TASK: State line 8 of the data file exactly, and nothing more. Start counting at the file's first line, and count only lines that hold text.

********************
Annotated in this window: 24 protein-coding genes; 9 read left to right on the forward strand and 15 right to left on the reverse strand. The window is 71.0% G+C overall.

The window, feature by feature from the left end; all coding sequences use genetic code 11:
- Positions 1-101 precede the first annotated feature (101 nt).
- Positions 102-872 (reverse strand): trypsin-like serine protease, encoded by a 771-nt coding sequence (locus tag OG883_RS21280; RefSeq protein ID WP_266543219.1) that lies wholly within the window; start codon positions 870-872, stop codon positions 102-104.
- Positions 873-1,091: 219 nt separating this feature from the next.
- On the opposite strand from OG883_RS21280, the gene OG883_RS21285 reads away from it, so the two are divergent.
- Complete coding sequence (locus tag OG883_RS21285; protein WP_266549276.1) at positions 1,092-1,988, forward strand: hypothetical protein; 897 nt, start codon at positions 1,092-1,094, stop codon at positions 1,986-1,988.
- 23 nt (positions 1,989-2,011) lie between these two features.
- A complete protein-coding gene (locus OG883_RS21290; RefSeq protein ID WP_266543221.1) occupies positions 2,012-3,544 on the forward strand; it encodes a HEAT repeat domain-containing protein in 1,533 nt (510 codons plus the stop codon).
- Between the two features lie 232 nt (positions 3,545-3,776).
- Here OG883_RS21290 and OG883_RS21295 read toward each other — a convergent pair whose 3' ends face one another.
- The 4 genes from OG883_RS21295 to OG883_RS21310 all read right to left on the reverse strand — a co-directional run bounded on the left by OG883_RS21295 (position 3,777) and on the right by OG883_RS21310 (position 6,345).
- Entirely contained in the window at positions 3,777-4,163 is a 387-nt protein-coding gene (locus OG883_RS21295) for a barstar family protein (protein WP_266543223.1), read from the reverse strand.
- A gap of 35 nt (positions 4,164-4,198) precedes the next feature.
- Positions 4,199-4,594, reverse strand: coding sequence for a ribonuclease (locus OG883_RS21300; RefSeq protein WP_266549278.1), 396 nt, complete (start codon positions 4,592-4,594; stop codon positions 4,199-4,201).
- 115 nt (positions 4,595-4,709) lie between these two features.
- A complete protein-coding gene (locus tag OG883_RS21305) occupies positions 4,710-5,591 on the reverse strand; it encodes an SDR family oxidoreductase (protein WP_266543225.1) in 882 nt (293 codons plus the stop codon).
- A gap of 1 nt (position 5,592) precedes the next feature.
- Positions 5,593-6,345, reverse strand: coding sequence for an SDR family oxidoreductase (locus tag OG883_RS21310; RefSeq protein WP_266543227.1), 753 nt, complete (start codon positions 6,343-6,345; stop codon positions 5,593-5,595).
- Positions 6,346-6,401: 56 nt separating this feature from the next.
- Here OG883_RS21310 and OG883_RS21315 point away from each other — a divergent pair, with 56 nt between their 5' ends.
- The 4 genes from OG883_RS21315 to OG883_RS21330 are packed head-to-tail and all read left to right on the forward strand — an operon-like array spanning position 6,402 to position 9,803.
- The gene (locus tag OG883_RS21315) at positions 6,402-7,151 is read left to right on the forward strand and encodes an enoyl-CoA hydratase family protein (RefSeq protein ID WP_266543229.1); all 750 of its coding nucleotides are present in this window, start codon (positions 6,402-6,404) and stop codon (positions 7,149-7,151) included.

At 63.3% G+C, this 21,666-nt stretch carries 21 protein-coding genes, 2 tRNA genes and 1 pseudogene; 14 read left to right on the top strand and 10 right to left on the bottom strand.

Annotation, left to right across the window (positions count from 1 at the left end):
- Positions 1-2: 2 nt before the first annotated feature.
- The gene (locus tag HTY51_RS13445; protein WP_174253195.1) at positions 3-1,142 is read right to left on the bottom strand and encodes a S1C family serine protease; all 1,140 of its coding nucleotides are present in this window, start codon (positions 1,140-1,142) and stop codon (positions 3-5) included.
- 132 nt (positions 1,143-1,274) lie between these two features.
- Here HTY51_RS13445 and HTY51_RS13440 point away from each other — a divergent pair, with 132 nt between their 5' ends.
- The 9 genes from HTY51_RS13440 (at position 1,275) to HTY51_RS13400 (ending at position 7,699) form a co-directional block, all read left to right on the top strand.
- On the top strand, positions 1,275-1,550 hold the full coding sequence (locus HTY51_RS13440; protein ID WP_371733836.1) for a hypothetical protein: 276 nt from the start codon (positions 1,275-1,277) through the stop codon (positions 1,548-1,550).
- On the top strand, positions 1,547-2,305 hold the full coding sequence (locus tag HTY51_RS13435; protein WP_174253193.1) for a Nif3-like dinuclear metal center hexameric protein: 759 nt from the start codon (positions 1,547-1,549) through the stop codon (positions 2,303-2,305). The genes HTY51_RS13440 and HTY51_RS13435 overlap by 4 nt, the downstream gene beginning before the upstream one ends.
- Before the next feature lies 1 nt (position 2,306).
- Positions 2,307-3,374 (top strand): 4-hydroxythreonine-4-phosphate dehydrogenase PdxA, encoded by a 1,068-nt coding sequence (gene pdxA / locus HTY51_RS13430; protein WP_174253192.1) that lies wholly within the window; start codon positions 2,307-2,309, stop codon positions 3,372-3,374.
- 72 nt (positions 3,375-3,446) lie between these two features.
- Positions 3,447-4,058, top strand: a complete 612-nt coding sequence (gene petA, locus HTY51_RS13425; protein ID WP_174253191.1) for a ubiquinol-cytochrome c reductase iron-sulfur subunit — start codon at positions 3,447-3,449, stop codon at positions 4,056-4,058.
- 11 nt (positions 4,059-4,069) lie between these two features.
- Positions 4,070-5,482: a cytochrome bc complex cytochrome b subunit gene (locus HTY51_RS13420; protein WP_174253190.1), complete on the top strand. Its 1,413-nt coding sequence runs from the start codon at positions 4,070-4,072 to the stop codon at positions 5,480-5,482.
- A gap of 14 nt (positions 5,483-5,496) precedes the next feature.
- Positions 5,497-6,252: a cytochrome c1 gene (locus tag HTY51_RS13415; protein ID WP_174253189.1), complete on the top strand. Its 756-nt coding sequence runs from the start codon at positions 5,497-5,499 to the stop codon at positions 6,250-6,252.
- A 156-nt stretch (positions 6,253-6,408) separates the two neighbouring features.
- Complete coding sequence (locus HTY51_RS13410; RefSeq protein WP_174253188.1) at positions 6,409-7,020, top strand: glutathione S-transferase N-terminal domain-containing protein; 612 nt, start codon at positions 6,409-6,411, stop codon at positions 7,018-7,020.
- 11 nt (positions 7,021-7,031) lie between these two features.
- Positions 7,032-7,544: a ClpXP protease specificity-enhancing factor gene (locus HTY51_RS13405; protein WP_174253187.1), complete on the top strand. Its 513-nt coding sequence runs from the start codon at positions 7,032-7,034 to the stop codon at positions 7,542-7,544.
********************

- 23 nt (positions 1,989-2,011) lie between these two features.